Women's Rights In Canada Research Paper

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Women (228-231) • Historically, women were considered property • No voting or political rights • Until the early twentieth century when women in Canada were excluded from holding political office, sitting in the Senate and becoming judges. • They were not considered “people” until 1929 • Case of Edwards v. Attorney General for Canada is proof that our Supreme Court wasn’t even ready to consider women as a person. • Emily Murphy, Canada’s first female judge, was denied a spot in the Senate. • Murphy and four other women, Henrietta Muir Edwards, Louise McKinney, Irene Parlby, and Nellie McClung, sent a reference (that is, a question concerning a constitutional issue) to the Supreme Court. • The Governor-General-in-Council would then…show more content…
• This organization has intervened in over 140 cases since it was formed in 1985, and judgments have considered such issues such as violence against women, sexual harassment, and spousal support. • They have worked in cases where there has been a denial of equality rights such as the case of Doe v. Metropolitan Toronto (Municipality) Commissioners of Police. • Jane Doe launched a civil suit against the Toronto police after she was the victim of a serial rapist who had been targeting an area in downtown Toronto where she has lived in the summer of 1986. • She successfully sued for damages on the grounds that the police, in failing to warn women in the area of the “balcony rapist” were, in effect, using them as bait to catch the rapist. • This infringed on the grounds of her equality rights under s.15 (1) of the charter, which states that everyone is equal before and under the law and has the right to equal protection… • Doe also claimed that the police had breached her legal right under s.7 “to life, liberty and security of the…show more content…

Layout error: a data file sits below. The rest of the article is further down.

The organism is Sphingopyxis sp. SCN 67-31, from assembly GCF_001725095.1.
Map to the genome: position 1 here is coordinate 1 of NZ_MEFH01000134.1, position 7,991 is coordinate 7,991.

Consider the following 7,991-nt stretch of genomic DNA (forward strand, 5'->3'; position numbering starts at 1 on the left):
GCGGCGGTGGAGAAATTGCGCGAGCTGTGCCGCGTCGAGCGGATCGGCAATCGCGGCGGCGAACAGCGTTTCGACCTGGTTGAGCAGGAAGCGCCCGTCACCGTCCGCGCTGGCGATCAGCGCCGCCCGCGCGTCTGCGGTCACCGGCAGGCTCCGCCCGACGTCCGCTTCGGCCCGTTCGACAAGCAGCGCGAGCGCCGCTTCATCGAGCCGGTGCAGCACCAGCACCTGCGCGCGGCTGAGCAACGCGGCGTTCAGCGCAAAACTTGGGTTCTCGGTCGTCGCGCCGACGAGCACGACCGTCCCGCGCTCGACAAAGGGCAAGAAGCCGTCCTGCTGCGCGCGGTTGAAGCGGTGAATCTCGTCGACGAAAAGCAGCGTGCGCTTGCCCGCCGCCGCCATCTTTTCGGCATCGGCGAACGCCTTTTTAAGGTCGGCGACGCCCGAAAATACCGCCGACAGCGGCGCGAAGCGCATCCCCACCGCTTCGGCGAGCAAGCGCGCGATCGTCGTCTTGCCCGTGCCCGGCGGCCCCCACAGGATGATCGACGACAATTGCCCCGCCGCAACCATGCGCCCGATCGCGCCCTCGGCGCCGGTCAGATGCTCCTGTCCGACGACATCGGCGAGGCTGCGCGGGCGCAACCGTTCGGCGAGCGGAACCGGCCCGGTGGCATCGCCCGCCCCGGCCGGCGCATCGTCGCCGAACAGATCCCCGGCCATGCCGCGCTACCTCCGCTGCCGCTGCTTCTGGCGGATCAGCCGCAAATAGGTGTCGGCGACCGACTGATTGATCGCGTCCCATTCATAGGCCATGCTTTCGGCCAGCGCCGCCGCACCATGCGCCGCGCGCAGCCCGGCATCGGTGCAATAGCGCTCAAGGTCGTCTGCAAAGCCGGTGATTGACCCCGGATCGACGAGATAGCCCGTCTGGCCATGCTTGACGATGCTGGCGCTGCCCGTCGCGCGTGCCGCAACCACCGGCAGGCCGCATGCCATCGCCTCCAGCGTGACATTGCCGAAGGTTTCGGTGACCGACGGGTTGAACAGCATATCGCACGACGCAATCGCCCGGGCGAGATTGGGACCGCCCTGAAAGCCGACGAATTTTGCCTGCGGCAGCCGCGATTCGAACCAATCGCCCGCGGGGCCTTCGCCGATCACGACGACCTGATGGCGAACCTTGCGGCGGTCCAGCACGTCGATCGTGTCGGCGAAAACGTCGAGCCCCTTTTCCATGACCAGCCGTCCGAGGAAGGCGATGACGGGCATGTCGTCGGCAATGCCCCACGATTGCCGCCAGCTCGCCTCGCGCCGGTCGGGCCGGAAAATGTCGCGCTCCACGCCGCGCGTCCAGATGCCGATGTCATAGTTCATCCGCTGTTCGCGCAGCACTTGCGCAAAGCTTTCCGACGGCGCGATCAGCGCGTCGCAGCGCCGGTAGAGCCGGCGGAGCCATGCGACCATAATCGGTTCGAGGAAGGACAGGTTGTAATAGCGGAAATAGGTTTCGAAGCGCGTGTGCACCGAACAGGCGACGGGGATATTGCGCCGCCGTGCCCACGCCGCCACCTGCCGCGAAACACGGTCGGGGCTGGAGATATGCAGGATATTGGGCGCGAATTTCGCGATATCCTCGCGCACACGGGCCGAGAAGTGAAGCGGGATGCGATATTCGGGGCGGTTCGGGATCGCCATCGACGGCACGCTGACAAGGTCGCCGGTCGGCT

• He was awarded the Order of Canada in 1990 • Since 1984, the Chinese Canadian National Council had been urging the federal government to compensate surviving Chinese immigrants who were forced to pay the head tax • In the case of Mack v. Canada, the plaintiffs sought reimbursement for the head taxes paid, plus interest and damages for pain and suffering. • The claim amounted to 23 million of head-tax revenues collected during the time. • They felt that the government of Canada was “unjustly enriched” • They were unable to succeed in their argument of just enrichment • The Ontario Court of Appeal agreed with the decision of the Ontario Superior Court of Justice that the statement of claim “disclosed no reasonable cause of action” • The case then appealed to the Supreme Court but left with their appeal denied in April 2003 • The aftermath or WW1 exposed human rights violations and discriminations worldwide. • The creation of the United Nations and its Universal Declaration of Human Rights were to influence the development of Canadian rights legislation • In 1947., Chinese Canadians were given the right to vote in federal and provincial

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